Research Institute of the University of Barcelolna (IRBio). The discovery, which opens a new perspective on biodiversity throughout biological evolution, is based on the most extensive genomic study ever to reconstruct the evolutionary history of chelicerates, a group of more than 110,000 arthropods that includes spiders, scorpions, mites and ticks. Experts from the University of Bristol (United Kingdom) and the Natural History Museum in London, as well as the National University of Ireland, also participate in the study. An evolutionary history of more than 500 million years Arthropods are a highly diversified taxonomic group of jointed-legged invertebrates that currently constitute the majority of animal biodiversity. It is a very ancient biological

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taxon – there are arthropod fossils from the Cambrian Gambia Email List period – and its evolutionary history is thought to have started more than 500 million years ago. Among other general characteristics, they are bilaterally symmetrical organisms with a segmented body, and are endowed with an exoskeleton made up of proteins and chitin, with articulated parts, appendages, and sensory organs. With a global distribution in varied ecosystems —from the oceanic chasms to the troposphere—, some specimens may have a pollinating function (bees, butterflies) or have commercial interest (prawns, crabs), while others may be vectors of diseases (mites, mosquitoes). , lice, ticks). To understand their biological success – a huge diversity of species in very different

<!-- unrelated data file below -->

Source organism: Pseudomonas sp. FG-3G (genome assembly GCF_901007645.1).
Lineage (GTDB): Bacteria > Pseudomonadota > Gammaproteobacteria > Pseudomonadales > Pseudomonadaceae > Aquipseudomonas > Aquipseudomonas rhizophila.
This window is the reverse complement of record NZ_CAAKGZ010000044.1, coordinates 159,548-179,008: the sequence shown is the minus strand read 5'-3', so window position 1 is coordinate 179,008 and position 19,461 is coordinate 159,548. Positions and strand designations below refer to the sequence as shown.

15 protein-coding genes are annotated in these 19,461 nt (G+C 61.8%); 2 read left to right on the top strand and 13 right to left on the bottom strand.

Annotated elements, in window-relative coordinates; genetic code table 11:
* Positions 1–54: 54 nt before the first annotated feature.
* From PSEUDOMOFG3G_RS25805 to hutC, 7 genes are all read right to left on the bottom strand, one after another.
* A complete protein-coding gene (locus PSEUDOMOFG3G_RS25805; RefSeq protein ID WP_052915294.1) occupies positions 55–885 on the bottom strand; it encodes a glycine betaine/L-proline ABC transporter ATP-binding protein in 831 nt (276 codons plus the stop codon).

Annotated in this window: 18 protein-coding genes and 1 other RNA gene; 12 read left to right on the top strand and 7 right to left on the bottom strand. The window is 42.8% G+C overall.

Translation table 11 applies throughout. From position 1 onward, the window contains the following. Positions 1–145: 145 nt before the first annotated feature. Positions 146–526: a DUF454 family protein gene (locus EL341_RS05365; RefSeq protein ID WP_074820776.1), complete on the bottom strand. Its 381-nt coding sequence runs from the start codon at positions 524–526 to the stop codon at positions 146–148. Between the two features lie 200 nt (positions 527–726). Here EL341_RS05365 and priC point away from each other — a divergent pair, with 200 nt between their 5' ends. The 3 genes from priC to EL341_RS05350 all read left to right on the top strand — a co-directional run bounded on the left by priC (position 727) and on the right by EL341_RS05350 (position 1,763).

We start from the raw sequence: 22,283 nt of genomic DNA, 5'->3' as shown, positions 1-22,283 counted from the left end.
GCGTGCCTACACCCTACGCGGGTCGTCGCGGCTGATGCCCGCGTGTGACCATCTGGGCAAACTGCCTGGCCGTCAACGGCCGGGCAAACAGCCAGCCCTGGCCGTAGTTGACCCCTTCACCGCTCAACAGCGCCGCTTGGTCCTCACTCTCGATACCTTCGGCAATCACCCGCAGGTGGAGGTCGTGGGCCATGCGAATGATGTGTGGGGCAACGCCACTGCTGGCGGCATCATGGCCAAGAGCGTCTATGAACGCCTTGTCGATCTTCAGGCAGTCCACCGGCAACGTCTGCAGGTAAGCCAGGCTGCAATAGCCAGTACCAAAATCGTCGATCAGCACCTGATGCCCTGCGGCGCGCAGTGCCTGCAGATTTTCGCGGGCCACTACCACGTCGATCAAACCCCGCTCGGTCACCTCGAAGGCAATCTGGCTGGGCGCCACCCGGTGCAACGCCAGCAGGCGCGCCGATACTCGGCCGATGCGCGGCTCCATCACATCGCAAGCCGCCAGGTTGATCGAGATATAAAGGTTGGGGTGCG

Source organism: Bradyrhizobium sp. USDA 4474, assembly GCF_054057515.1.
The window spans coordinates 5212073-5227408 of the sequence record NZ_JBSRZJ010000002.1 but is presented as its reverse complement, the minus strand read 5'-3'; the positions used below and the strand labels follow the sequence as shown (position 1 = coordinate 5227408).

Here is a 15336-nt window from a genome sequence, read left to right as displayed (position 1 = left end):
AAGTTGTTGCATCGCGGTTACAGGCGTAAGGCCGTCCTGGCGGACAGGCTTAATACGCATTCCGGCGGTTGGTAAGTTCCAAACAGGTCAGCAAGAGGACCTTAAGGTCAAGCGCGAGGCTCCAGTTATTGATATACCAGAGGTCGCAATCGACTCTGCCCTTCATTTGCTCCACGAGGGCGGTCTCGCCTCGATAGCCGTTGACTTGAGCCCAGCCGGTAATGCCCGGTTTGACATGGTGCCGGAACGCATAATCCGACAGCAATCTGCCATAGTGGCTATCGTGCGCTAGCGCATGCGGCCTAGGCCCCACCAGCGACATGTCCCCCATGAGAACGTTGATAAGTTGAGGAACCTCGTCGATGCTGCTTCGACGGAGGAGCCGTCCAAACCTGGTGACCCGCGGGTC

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environments – it is crucial to be able to know in detail the evolutionary history and genetic kinship of the different groups of arthropods. Mites and ticks: closer in evolution than previously thought Mites and ticks share many anatomical similarities, “and this has led to the belief that they formed a natural evolutionary group, traditionally called Acari,” explains Greg Edgecombe, an expert at the Natural History Museum in London. “However,” he says, “not all anatomists share this view, and genomic data had never supported this idea.” In the new work, the scientific team has studied ten species of mites and eleven of ticks – very similar – that make up the most complete biological sample analyzed so far at the genomic scale in the case of these biological groups.

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